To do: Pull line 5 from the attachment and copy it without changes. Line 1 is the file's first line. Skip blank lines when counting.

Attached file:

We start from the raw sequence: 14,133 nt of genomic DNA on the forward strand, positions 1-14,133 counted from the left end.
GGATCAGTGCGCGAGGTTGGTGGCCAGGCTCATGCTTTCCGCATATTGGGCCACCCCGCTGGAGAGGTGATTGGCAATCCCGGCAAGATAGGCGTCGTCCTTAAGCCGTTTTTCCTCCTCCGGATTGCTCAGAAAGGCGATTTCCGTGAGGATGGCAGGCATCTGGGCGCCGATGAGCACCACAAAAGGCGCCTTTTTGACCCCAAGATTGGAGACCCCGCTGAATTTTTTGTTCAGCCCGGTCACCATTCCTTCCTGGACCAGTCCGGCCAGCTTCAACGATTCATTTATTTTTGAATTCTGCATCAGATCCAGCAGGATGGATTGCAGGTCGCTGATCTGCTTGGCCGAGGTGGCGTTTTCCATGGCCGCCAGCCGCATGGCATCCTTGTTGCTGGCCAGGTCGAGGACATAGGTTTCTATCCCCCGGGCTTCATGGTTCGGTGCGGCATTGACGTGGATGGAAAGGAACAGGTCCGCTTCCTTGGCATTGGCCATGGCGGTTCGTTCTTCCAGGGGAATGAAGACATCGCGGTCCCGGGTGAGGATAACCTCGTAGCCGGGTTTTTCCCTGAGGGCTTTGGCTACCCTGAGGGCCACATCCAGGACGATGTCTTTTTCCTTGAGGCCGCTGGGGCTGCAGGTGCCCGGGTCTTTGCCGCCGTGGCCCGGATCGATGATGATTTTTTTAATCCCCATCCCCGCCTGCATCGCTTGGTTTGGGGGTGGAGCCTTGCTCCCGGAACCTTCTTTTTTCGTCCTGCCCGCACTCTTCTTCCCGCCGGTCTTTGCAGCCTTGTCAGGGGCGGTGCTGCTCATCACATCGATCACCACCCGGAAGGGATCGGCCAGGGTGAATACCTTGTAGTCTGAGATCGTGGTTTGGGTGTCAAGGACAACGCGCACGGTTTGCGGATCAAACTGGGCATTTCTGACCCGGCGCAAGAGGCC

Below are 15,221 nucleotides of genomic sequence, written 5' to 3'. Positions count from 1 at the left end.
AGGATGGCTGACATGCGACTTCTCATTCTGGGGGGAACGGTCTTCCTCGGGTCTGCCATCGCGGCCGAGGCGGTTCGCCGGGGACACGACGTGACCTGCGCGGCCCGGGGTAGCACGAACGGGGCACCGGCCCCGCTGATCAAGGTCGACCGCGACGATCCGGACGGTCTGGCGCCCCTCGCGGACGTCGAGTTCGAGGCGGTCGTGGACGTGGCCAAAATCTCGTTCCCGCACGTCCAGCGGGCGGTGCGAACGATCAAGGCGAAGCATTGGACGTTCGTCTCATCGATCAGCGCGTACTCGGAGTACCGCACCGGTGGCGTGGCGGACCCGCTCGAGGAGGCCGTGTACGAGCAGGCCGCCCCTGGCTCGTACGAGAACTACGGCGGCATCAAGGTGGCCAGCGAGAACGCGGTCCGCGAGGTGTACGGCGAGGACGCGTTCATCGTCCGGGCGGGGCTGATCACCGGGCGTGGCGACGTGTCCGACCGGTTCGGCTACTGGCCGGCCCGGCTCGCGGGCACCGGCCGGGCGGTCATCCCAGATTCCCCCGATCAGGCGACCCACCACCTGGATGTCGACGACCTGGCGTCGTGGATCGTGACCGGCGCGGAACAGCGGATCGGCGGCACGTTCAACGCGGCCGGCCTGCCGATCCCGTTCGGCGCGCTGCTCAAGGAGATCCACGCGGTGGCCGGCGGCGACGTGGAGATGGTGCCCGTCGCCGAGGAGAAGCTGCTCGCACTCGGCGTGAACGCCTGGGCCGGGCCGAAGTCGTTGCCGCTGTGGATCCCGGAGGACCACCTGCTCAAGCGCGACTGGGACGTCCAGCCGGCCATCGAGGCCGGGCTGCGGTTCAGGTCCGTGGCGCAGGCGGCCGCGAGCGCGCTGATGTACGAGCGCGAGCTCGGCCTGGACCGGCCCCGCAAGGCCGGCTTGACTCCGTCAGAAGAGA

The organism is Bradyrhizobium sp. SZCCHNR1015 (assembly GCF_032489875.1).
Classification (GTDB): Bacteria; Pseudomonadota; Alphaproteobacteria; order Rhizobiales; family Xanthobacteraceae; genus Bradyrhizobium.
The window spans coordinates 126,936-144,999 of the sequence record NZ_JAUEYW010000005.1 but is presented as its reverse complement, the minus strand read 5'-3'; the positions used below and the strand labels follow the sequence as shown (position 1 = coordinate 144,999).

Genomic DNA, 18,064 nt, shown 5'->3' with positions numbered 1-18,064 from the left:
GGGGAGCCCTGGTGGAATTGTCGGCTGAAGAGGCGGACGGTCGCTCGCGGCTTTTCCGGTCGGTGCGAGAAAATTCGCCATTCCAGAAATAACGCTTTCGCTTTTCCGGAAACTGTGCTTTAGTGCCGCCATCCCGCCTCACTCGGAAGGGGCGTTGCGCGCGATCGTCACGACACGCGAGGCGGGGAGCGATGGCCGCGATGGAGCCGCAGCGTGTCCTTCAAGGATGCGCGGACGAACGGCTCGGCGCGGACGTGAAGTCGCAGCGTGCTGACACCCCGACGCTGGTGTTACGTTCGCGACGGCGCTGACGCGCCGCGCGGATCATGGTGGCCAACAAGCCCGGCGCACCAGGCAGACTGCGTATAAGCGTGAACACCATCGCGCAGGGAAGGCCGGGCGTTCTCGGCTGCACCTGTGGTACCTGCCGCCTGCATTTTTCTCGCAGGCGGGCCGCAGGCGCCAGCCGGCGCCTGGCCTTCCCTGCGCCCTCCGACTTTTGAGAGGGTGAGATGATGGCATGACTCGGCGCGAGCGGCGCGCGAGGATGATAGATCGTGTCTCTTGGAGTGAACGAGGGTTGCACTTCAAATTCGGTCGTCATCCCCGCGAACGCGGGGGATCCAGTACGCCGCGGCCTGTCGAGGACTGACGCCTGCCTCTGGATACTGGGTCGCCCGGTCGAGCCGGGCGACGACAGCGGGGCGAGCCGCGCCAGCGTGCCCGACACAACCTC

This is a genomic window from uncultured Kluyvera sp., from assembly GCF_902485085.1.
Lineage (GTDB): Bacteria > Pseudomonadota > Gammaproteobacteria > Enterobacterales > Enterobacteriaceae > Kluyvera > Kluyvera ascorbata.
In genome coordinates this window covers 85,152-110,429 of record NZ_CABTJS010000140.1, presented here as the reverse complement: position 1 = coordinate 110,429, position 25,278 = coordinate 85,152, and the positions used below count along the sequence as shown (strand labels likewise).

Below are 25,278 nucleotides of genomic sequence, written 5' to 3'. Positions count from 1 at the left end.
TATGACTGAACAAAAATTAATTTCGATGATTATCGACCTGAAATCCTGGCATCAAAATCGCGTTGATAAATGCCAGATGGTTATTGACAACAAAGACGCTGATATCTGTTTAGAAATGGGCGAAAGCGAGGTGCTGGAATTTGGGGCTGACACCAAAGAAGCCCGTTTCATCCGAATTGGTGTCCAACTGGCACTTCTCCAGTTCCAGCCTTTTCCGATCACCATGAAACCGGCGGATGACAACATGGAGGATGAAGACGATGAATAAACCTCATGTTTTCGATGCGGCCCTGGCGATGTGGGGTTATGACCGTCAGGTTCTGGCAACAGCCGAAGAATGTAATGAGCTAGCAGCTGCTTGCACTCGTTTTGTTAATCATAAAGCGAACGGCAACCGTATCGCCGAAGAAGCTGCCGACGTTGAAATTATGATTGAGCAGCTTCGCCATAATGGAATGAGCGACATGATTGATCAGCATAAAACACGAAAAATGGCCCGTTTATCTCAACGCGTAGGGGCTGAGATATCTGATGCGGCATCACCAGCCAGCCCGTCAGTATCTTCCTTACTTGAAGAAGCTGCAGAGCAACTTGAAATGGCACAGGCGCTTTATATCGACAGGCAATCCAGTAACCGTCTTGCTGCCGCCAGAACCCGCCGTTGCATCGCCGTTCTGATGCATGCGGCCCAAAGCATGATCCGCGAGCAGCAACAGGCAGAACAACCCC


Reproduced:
The organism is Bradyrhizobium sp. SZCCHNR1015 (assembly GCF_032489875.1).